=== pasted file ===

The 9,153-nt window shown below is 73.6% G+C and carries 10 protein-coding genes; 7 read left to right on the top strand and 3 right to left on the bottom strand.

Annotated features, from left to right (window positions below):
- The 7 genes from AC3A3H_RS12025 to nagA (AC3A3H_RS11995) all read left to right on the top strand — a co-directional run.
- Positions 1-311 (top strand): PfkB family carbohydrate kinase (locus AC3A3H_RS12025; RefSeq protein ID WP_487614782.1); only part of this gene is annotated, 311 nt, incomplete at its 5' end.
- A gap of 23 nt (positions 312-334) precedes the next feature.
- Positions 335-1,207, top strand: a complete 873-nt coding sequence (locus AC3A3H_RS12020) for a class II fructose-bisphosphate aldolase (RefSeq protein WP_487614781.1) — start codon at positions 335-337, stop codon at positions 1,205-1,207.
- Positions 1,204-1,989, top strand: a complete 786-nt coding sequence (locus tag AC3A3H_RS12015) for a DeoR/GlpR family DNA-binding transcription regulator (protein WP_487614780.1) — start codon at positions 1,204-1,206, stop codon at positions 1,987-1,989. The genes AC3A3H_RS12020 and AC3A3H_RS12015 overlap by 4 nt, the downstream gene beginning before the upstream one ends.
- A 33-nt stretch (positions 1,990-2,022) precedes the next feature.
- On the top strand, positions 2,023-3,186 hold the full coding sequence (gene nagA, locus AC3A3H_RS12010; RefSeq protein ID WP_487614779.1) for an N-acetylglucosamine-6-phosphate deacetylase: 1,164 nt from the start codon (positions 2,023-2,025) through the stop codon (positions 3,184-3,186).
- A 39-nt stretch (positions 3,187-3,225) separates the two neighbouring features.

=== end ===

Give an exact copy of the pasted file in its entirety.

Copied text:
The 9,153-nt window shown below is 73.6% G+C and carries 10 protein-coding genes; 7 read left to right on the top strand and 3 right to left on the bottom strand.

Annotated features, from left to right (window positions below):
- The 7 genes from AC3A3H_RS12025 to nagA (AC3A3H_RS11995) all read left to right on the top strand — a co-directional run.
- Positions 1-311 (top strand): PfkB family carbohydrate kinase (locus AC3A3H_RS12025; RefSeq protein ID WP_487614782.1); only part of this gene is annotated, 311 nt, incomplete at its 5' end.
- A gap of 23 nt (positions 312-334) precedes the next feature.
- Positions 335-1,207, top strand: a complete 873-nt coding sequence (locus AC3A3H_RS12020) for a class II fructose-bisphosphate aldolase (RefSeq protein WP_487614781.1) — start codon at positions 335-337, stop codon at positions 1,205-1,207.
- Positions 1,204-1,989, top strand: a complete 786-nt coding sequence (locus tag AC3A3H_RS12015) for a DeoR/GlpR family DNA-binding transcription regulator (protein WP_487614780.1) — start codon at positions 1,204-1,206, stop codon at positions 1,987-1,989. The genes AC3A3H_RS12020 and AC3A3H_RS12015 overlap by 4 nt, the downstream gene beginning before the upstream one ends.
- A 33-nt stretch (positions 1,990-2,022) precedes the next feature.
- On the top strand, positions 2,023-3,186 hold the full coding sequence (gene nagA, locus AC3A3H_RS12010; RefSeq protein ID WP_487614779.1) for an N-acetylglucosamine-6-phosphate deacetylase: 1,164 nt from the start codon (positions 2,023-2,025) through the stop codon (positions 3,184-3,186).
- A 39-nt stretch (positions 3,187-3,225) separates the two neighbouring features.